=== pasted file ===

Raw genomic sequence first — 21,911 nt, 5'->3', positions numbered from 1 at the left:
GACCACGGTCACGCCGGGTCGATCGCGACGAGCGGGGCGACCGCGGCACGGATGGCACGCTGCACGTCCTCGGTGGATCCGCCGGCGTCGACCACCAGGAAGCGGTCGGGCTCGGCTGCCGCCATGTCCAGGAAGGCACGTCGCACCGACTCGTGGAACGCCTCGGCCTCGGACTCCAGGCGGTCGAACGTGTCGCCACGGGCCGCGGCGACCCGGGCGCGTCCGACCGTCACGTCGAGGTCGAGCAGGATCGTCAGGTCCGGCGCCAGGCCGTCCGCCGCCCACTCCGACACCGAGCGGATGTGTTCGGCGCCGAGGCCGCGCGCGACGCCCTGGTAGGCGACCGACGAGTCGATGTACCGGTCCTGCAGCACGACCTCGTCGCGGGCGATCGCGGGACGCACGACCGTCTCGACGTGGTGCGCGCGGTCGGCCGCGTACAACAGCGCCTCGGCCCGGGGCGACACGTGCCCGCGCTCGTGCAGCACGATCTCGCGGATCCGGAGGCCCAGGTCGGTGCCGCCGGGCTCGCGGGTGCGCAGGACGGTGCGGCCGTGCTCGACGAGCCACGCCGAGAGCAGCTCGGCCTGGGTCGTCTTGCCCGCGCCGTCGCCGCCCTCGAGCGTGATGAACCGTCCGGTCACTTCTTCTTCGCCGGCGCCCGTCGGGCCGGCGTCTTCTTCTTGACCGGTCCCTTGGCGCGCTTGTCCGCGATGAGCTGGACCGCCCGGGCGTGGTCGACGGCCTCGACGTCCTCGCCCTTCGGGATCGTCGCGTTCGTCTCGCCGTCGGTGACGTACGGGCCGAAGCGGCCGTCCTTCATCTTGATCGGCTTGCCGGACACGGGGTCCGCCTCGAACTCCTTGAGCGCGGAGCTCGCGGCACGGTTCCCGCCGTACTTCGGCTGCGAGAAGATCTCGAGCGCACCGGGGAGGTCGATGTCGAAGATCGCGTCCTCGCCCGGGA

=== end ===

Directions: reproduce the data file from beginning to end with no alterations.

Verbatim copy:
Raw genomic sequence first — 21,911 nt, 5'->3', positions numbered from 1 at the left:
GACCACGGTCACGCCGGGTCGATCGCGACGAGCGGGGCGACCGCGGCACGGATGGCACGCTGCACGTCCTCGGTGGATCCGCCGGCGTCGACCACCAGGAAGCGGTCGGGCTCGGCTGCCGCCATGTCCAGGAAGGCACGTCGCACCGACTCGTGGAACGCCTCGGCCTCGGACTCCAGGCGGTCGAACGTGTCGCCACGGGCCGCGGCGACCCGGGCGCGTCCGACCGTCACGTCGAGGTCGAGCAGGATCGTCAGGTCCGGCGCCAGGCCGTCCGCCGCCCACTCCGACACCGAGCGGATGTGTTCGGCGCCGAGGCCGCGCGCGACGCCCTGGTAGGCGACCGACGAGTCGATGTACCGGTCCTGCAGCACGACCTCGTCGCGGGCGATCGCGGGACGCACGACCGTCTCGACGTGGTGCGCGCGGTCGGCCGCGTACAACAGCGCCTCGGCCCGGGGCGACACGTGCCCGCGCTCGTGCAGCACGATCTCGCGGATCCGGAGGCCCAGGTCGGTGCCGCCGGGCTCGCGGGTGCGCAGGACGGTGCGGCCGTGCTCGACGAGCCACGCCGAGAGCAGCTCGGCCTGGGTCGTCTTGCCCGCGCCGTCGCCGCCCTCGAGCGTGATGAACCGTCCGGTCACTTCTTCTTCGCCGGCGCCCGTCGGGCCGGCGTCTTCTTCTTGACCGGTCCCTTGGCGCGCTTGTCCGCGATGAGCTGGACCGCCCGGGCGTGGTCGACGGCCTCGACGTCCTCGCCCTTCGGGATCGTCGCGTTCGTCTCGCCGTCGGTGACGTACGGGCCGAAGCGGCCGTCCTTCATCTTGATCGGCTTGCCGGACACGGGGTCCGCCTCGAACTCCTTGAGCGCGGAGCTCGCGGCACGGTTCCCGCCGTACTTCGGCTGCGAGAAGATCTCGAGCGCACCGGGGAGGTCGATGTCGAAGATCGCGTCCTCGCCCGGGA